Fugitive Rwandan police officer charged in killings of over 2,000 during 1994 genocide
- Fulgenius Keshima, the police officer who planned to kill more than 2,000 people in a church during the Rwandan genocide, has been arrested in South Africa after 22 years on the run.
- Kaeshima assumed a false identity after fleeing justice in 2001, an attempt that was successful until he was captured in a multinational fugitive tracking operation.
- “[Kayishema’s] The arrest gives survivors hope that other fugitive suspects will also be apprehended,” said Naftal Ahshakye, executive secretary of Ibuka, a Rwandan genocide survivors’ organization.
One of Rwanda’s most wanted genocide suspects, a police officer suspected of plotting the killing of more than 2,000 people in a church nearly three decades ago, has been arrested in South Africa after 22 years on the run. Held, a special tribunal has been constituted. gave United Nations Thursday said to find the culprits.
Fulgenius Keshima was arrested on Wednesday at a vineyard in Paarl, a small town in the wine-growing region 30 miles east of Cape Town, the International Remaining Mechanism for Criminal Tribunals (IRMCT) said.
South African police said Kaishima, believed to be in his early 60s, assumed a false identity and was named Donatien Nibashumba.
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He was captured in a joint operation by the tribunal’s fugitive tracking team and South African authorities, the tribunal said, and had been tracked to several African countries, including Mozambique and Eswatini, since his indictment in 2001.
The United States, through its Rewards for Justice program, offered a $5 million reward for information leading to Kaishima’s capture.
More than 800,000 people were killed in the Rwandan genocide, which took place over a three-month period in 1994 when members of the Hutu ethnic group attacked, slaughtered the minority Tutsis and moderate Hutu who tried to protect them. of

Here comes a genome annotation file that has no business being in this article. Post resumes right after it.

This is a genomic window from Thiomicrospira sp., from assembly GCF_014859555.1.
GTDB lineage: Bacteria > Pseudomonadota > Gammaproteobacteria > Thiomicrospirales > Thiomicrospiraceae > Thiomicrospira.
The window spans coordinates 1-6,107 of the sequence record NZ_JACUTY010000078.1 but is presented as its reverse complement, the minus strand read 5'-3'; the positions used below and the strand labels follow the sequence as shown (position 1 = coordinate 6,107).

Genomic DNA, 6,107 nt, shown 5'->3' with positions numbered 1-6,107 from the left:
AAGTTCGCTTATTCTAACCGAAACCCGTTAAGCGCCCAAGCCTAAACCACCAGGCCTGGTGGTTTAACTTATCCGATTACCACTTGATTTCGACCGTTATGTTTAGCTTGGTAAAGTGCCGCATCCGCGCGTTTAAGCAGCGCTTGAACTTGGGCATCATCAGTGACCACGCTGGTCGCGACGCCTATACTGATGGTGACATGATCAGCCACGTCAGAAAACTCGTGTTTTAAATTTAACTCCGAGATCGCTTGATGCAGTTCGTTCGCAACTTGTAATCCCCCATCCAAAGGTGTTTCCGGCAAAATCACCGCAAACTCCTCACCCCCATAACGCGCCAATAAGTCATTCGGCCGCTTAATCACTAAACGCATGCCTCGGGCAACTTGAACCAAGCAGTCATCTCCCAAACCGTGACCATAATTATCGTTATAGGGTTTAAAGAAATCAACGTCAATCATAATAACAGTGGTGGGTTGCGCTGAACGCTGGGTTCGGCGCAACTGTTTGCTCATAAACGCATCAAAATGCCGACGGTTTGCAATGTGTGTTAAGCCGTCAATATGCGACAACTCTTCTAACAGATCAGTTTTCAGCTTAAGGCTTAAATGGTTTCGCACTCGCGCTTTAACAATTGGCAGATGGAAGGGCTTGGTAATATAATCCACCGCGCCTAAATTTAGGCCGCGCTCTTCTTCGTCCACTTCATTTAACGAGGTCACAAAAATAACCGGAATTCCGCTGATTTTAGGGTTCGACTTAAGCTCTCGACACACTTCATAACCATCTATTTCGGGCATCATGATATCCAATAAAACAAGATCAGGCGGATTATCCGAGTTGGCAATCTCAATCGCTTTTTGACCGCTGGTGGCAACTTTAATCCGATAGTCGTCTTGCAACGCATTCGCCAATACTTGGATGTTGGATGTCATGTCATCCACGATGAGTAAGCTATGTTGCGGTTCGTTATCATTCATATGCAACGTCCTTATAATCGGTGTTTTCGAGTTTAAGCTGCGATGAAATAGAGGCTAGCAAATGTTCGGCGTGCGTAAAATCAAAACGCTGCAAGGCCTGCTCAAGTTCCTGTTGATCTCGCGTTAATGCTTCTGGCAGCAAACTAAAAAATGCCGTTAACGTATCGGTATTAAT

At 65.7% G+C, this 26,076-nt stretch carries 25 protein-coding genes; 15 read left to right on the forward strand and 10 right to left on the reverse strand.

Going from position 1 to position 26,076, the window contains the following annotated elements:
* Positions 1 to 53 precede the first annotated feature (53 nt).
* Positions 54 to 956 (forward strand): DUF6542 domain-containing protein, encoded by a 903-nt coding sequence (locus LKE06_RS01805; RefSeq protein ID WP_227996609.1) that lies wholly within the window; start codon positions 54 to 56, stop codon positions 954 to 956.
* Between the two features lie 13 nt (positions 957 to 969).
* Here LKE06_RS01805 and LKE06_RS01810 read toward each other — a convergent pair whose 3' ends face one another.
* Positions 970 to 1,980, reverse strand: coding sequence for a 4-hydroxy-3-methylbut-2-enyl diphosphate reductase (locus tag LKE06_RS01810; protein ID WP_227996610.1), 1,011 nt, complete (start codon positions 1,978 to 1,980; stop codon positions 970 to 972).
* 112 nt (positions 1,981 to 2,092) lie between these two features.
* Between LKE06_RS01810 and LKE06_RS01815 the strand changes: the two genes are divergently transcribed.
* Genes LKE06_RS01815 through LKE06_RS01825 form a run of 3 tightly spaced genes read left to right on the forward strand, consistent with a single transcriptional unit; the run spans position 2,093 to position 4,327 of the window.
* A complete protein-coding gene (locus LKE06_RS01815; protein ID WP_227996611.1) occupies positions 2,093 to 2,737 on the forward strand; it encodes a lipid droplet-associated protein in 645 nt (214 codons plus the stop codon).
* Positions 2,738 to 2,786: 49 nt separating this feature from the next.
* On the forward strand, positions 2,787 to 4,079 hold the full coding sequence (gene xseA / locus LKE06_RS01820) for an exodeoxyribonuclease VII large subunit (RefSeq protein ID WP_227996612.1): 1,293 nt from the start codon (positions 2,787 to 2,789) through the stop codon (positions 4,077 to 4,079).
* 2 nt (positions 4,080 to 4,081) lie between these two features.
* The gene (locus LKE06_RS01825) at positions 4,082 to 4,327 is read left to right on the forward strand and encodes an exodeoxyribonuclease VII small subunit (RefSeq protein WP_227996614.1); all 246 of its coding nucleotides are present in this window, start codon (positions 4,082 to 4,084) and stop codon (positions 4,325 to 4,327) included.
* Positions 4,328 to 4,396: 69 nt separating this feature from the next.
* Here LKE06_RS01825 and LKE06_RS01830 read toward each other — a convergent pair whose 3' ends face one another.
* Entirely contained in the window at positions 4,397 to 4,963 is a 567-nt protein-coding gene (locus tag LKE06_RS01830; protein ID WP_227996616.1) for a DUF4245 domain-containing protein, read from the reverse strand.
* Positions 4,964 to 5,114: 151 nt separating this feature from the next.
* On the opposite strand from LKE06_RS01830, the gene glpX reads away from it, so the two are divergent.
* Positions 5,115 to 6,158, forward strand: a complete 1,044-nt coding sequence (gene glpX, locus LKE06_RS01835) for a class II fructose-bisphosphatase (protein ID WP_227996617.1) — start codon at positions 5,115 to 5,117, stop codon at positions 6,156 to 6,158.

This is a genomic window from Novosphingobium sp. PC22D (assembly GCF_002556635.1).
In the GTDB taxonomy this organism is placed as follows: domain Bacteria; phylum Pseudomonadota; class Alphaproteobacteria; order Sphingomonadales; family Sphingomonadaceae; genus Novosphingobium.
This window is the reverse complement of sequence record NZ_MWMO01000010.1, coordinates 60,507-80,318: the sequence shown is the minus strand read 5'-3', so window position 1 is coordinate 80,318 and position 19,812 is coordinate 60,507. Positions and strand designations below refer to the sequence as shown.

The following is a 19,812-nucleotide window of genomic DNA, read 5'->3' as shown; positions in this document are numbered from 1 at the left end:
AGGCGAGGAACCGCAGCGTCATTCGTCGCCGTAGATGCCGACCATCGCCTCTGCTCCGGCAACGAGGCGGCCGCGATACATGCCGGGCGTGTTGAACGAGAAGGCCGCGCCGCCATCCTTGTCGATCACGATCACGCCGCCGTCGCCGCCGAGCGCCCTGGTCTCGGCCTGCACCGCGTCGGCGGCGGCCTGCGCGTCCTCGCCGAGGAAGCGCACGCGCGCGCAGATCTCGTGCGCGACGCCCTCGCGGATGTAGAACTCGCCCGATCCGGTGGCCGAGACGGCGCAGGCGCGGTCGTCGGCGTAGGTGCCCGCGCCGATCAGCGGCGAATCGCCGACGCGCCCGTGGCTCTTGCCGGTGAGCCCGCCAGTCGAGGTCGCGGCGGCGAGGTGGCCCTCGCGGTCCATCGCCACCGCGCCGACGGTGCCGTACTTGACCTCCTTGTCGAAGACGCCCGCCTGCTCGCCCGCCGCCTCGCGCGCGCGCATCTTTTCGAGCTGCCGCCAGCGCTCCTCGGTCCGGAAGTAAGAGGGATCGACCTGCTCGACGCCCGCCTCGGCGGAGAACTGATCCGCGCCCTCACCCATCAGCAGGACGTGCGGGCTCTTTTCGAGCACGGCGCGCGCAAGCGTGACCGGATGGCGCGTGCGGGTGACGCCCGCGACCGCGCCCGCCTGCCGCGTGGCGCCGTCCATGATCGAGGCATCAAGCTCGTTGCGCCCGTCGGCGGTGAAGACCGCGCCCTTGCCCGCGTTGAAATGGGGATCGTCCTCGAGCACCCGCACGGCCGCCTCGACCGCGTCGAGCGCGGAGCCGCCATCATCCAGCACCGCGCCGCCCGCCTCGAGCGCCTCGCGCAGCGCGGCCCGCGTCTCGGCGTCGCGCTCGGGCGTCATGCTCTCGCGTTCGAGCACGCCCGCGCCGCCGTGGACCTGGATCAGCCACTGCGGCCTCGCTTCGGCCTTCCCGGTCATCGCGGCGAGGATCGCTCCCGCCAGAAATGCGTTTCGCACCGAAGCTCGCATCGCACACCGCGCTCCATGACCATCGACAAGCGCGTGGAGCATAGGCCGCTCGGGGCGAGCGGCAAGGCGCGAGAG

“His arrest gives hope to the survivors that other fugitive suspects will also be arrested,” said Naftal Ahshakiye, executive secretary of the The Rwandan Genocide Survivor organization Ibuka. “The crime of genocide is too serious to go unpunished.”
Kashima was indicted by the United Nations International Criminal Tribunal for Rwanda on charges of genocide, complicity in genocide, conspiracy to commit genocide and crimes against humanity for killings and other crimes. were gone The tribunal said he was absconding since 2001.
The tribunal said he was accused of orchestrating the killing of more than 2,000 ethnic Tutsi refugees – men, women and children – in a Catholic church on April 15, 1994, during the first days of the genocide.
The indictment alleges that Kaishima, then a police inspector, directly participated in the planning and execution of the massacre by obtaining gasoline to burn the church and with those trapped inside. Burned the church. When this failed, Keshima and others used a bulldozer to demolish the church, burying and killing the people inside, including young children but also many elderly men and women. The indictment alleges that Keshima and others then moved the bodies from the church grounds to mass graves within two days.
UN Secretary-General Antonio Guterres welcomed Kaeshima’s apprehension, which “sends a powerful message that those accused of such crimes cannot escape justice and must finally be held accountable,” his spokesman said. Ga, even a quarter of a century later,” his spokesman said.
The UN chief appreciated the cooperation between the two countries. South Africa And the Rwandan tribunal that led to Keshima’s arrest, UN spokesman Stephane Dujarric said. Today his thoughts are “first and foremost” with the victims of Kashima’s alleged crimes and their families, and he stressed that “an end to impunity is essential for peace, security and justice.”
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South African police said Kaishima will appear in a courtroom in Cape Town on Friday before being extradited to Rwanda.
The International Remaining Mechanism for Criminal Tribunals was created in 2010 to continue to investigate atrocities and prosecute suspects in the Rwandan genocide and war crimes during the ethnic conflicts in the former Yugoslavia in the 1990s and early 2000s. Continue searching.
“Fulgenus Keshima has been on the run for more than 20 years. His arrest ensures that he will finally face justice for his alleged crimes,” IRMCT Chief Prosecutor Serge Brammertz said in a statement. “Genocide is the most serious crime known to humanity. The international community is committed to ensuring that those who commit it are prosecuted and punished. This arrest shows that is concrete evidence that this determination will not fade and that justice will be done, no matter how long it takes.”
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The tribunal said it has now traced five suspects wanted since 2020 in the Rwandan genocide. He is still looking for three more fugitives.